Sunday, December 8, 2013
Samples--but she works in sets.
John Tindall Obituary
John Benton Tindall - SAVANNAH - John Benton Tindall, Jr., 81, died on December 5th, 2013. Ben was the son of John Benton Tindall of Water Valley, Mississippi, and Anna Karin Andersen Tindall of Northport, New York. He departed life from his adopted home of Savannah, Georgia, where he retired to Skidaway Island with his wife, Becca. Ben was a proud graduate of the U.S. Military Academy at West Point, class of 1956, and honorably served his country for 2 2 years. He has always been an integral part of the Long Grey Line and will continue to be throughout eternity. He was a pilot and a professor of Mathematics at the Air Force Academy in Colorado Springs, Colorado. He received his Master's Degree in Mathematics at the University of Utah and his Ph.D. from the Georgia Institute of Technology in Operations Research in 1972. Upon retiring from the military in 1977, Ben continued to contribute to advanced technologies with RCA, ITT, and ARS of Arlington, Virginia. Ben was also an accomplished artist in the making of Tiffany style lamps and produced a large collection. He had a passion for his family and their genealogical roots. Ben is survived by his beloved wife, Becca, their three children and their spouses: Erica Rollings (Robert); John Benton Tindall III (Cindy); and Paul Tindall (Josie). His wonderful grandchildren are Henry Rollings and Jackson Rollings of Savannah and Bergen Tindall and Dana Tindall of Durham, Pennsylvania. Services for Ben will be private. If desired, please donate to the American Diabetes Association or the West Point Association of Graduates, 698 Mills Road, West Point, NY 10996. .
Savannah Morning News on Dec. 8, 2013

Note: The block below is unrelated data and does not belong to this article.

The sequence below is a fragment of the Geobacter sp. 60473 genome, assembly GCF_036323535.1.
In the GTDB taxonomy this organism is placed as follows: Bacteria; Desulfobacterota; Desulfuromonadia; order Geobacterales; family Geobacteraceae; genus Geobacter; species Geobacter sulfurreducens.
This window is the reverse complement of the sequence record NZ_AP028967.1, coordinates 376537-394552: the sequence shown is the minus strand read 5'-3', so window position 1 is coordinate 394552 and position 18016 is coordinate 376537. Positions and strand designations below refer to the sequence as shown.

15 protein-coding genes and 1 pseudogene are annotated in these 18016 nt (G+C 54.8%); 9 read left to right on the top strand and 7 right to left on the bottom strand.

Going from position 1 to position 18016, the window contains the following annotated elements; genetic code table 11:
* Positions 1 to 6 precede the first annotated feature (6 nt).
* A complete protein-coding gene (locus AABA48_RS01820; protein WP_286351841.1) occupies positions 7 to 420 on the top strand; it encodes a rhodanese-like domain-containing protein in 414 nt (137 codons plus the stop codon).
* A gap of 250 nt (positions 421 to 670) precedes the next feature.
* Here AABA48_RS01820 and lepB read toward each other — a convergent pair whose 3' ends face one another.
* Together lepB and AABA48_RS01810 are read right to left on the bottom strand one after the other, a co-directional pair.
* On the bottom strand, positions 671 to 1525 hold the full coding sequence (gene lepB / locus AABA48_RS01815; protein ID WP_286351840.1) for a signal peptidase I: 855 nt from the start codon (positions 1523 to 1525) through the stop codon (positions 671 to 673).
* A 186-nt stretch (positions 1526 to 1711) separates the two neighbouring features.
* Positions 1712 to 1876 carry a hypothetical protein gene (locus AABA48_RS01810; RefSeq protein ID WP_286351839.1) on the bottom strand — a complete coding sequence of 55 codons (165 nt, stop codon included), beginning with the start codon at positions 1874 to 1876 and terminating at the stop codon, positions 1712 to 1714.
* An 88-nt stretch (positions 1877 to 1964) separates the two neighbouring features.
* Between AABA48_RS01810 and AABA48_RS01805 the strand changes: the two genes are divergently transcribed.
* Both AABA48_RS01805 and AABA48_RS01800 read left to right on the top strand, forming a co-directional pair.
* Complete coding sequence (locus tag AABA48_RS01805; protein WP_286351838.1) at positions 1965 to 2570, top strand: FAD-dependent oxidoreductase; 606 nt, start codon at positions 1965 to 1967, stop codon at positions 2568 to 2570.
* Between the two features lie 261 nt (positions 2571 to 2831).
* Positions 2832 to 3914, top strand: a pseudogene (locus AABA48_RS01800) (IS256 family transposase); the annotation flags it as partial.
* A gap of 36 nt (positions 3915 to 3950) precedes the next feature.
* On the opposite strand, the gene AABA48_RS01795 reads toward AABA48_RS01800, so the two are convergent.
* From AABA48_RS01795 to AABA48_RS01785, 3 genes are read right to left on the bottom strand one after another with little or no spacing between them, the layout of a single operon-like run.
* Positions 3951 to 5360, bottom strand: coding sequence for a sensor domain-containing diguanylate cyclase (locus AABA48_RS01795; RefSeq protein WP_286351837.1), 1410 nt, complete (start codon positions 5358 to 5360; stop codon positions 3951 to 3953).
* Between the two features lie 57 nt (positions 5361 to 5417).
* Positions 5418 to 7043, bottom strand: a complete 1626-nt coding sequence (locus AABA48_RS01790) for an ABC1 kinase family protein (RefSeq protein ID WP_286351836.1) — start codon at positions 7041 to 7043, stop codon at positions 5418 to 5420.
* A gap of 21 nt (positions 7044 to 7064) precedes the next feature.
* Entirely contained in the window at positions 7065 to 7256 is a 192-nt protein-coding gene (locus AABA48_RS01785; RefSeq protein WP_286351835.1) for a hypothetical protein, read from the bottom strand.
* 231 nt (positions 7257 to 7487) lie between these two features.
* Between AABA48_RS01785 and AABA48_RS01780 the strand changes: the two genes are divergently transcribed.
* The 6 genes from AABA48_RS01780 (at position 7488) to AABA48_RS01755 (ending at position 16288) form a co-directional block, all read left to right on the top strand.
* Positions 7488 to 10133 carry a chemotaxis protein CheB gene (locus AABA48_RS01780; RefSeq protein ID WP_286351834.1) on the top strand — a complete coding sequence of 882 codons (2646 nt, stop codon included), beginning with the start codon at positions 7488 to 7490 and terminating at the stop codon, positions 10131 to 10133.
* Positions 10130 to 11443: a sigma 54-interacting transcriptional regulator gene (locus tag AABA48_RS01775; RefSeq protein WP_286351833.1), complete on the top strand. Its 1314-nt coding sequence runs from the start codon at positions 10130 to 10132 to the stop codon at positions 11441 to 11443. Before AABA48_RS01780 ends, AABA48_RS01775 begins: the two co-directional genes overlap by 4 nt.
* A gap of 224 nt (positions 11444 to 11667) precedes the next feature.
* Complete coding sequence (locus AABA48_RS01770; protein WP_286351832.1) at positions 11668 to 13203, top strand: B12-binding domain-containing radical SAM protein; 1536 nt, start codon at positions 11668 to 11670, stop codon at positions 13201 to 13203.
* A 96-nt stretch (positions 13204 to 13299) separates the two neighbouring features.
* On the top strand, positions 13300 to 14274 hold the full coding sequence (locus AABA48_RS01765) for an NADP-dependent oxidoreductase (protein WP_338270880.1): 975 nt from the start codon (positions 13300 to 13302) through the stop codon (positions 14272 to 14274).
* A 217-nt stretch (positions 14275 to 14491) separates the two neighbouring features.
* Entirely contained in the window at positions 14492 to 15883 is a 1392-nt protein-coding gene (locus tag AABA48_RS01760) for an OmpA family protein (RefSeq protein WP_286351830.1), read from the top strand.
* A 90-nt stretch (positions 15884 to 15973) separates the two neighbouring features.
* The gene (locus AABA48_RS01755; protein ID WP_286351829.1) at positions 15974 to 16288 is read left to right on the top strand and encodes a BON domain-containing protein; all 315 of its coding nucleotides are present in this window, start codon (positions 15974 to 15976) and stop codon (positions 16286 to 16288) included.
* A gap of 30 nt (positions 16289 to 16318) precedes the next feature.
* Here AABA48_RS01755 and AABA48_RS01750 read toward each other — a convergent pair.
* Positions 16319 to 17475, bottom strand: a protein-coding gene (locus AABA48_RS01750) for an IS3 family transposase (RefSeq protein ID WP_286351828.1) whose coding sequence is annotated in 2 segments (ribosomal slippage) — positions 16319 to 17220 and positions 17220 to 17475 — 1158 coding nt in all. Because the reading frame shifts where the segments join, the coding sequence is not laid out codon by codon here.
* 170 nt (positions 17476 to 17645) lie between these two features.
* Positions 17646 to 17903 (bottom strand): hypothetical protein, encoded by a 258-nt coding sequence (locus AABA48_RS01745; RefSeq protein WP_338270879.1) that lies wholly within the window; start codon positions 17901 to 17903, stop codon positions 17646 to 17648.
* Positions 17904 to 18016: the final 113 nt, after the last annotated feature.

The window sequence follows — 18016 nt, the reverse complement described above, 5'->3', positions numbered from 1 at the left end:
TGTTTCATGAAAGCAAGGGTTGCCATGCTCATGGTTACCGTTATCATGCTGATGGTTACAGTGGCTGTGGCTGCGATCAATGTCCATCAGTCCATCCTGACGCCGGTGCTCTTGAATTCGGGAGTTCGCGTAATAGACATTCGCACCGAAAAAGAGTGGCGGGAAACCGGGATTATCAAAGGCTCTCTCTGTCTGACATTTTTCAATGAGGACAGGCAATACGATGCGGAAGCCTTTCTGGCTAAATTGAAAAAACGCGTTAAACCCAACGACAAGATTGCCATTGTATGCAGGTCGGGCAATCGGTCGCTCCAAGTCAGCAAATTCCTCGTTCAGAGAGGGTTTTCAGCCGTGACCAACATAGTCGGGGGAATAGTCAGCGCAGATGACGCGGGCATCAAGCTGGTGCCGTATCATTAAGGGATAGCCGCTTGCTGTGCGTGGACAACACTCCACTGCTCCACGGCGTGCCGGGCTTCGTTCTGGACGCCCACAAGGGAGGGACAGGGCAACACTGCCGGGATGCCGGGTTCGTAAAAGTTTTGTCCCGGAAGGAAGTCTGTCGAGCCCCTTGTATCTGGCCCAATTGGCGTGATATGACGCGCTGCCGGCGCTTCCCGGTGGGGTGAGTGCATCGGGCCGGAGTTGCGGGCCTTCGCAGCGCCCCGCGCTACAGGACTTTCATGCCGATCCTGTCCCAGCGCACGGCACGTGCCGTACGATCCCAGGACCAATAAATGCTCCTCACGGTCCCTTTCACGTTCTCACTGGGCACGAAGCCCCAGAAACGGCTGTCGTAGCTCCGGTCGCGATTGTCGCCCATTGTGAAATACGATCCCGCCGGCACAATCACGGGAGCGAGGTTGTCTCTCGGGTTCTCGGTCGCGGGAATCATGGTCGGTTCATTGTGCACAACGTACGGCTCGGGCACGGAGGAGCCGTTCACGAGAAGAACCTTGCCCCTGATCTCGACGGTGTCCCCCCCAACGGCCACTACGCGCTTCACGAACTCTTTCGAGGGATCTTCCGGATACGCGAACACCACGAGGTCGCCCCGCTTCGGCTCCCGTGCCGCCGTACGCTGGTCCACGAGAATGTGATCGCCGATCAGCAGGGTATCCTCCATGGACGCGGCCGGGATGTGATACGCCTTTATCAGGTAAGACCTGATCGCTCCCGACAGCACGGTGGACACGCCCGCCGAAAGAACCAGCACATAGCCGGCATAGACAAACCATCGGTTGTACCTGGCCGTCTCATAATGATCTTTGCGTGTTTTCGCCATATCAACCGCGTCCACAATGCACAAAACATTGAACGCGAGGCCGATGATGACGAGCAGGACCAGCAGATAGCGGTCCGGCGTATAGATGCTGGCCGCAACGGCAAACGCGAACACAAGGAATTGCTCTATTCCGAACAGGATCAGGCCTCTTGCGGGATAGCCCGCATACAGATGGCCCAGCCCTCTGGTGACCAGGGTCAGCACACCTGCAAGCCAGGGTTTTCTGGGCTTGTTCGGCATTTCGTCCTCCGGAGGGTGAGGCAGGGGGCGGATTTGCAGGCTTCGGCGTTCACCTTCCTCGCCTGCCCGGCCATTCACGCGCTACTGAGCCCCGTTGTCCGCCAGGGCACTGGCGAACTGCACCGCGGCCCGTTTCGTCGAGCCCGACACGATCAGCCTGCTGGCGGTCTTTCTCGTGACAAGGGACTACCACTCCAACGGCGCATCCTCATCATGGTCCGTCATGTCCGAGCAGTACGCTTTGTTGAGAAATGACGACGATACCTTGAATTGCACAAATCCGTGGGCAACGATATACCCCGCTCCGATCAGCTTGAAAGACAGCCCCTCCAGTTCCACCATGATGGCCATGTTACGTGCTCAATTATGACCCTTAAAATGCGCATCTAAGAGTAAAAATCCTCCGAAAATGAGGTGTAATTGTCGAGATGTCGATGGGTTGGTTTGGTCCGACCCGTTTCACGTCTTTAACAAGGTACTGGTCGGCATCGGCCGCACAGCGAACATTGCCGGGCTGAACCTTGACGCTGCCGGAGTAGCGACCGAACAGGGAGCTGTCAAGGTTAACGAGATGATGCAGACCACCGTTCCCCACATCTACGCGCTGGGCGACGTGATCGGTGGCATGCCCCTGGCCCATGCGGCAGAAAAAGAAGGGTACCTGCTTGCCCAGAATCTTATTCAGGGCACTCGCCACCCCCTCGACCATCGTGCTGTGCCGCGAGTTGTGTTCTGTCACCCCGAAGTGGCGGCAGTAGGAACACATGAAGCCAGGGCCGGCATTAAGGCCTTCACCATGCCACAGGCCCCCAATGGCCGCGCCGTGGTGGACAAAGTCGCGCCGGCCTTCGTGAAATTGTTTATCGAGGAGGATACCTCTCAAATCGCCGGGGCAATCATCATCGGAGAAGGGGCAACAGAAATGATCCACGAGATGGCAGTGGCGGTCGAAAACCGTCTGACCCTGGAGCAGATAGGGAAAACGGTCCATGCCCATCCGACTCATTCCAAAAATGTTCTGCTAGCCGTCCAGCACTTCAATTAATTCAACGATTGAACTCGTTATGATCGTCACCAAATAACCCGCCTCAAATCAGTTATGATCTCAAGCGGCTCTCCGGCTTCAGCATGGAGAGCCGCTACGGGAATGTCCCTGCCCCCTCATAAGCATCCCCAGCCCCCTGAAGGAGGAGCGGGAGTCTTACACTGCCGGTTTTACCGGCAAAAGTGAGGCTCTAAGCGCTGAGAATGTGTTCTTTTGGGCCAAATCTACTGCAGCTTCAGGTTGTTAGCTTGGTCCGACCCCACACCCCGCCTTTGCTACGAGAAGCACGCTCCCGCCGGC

Photograph: Ben, Becca, Heddy, Hershel-- 2007
This last half year I accumulated many great stories I will never get to tell him. I'll miss him the rest of my life.
Saturday, December 7, 2013
Friday, December 6, 2013
I keep finding more ancestors who were fined for "fornication" in Colonial Virginia. They were Quakers who could not marry in the Anglican Church but could make "pennance" [sic] by paying up whenever the local authorities decided they had a little cash ahead. How could I have ended up so mild-mannered and non-confrontational?
Friday, November 29, 2013
I believe the view is toward Mt. Greylock looking north north west from atop the ridge which extends from Dalton to Cheshire. I’d say the vantage point would be somewhere east of Rt. 8 above the present day Petricca concrete structures plant. That long body of water is Cheshire Lake (a.k.a. Cheshire Reservoir). That view is not available today since what was pasture in 1905 is now pretty dense woods.
So says my resource friend Ruth's resource friend Bob D. People who know their stuff are treasures.
Bob kept gnawing at this:
Bob kept gnawing at this:
By the way, I used Google Maps to more accurately determine the sight line to Greylock in that photograph. My earlier assessment was accurate; but I can now say with some certainty that the site was from a point on the hill rather nearby here. That hill site is known locally as “The Boulders” for some neat glacier-carved rock outcroppings on top. It is still owned by Crane & Co; I expect that inviting meadow was a popular picnic spot in 1905. It is wooded now, but it might be possible to see some of that view in winter, after the leaves have fallen off the hardwoods there.